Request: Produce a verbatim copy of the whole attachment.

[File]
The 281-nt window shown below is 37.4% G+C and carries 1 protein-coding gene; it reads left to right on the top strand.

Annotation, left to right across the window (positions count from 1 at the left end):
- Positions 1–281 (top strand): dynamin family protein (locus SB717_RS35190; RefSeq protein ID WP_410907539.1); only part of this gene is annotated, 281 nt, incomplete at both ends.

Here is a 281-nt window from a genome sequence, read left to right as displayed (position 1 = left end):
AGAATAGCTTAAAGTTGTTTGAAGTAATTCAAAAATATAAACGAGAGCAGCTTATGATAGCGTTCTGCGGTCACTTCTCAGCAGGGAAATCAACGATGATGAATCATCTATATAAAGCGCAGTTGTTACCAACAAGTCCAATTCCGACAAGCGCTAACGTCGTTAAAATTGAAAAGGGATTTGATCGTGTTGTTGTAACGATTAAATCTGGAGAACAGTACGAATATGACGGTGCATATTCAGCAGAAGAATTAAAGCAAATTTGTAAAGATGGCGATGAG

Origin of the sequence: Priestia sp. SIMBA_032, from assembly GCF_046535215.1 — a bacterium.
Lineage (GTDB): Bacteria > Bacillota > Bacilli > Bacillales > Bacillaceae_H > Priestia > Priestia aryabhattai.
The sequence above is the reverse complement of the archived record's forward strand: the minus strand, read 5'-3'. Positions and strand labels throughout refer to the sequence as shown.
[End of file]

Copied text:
The 281-nt window shown below is 37.4% G+C and carries 1 protein-coding gene; it reads left to right on the top strand.

Annotation, left to right across the window (positions count from 1 at the left end):
- Positions 1–281 (top strand): dynamin family protein (locus SB717_RS35190; RefSeq protein ID WP_410907539.1); only part of this gene is annotated, 281 nt, incomplete at both ends.

Here is a 281-nt window from a genome sequence, read left to right as displayed (position 1 = left end):
AGAATAGCTTAAAGTTGTTTGAAGTAATTCAAAAATATAAACGAGAGCAGCTTATGATAGCGTTCTGCGGTCACTTCTCAGCAGGGAAATCAACGATGATGAATCATCTATATAAAGCGCAGTTGTTACCAACAAGTCCAATTCCGACAAGCGCTAACGTCGTTAAAATTGAAAAGGGATTTGATCGTGTTGTTGTAACGATTAAATCTGGAGAACAGTACGAATATGACGGTGCATATTCAGCAGAAGAATTAAAGCAAATTTGTAAAGATGGCGATGAG

Origin of the sequence: Priestia sp. SIMBA_032, from assembly GCF_046535215.1 — a bacterium.
Lineage (GTDB): Bacteria > Bacillota > Bacilli > Bacillales > Bacillaceae_H > Priestia > Priestia aryabhattai.
The sequence above is the reverse complement of the archived record's forward strand: the minus strand, read 5'-3'. Positions and strand labels throughout refer to the sequence as shown.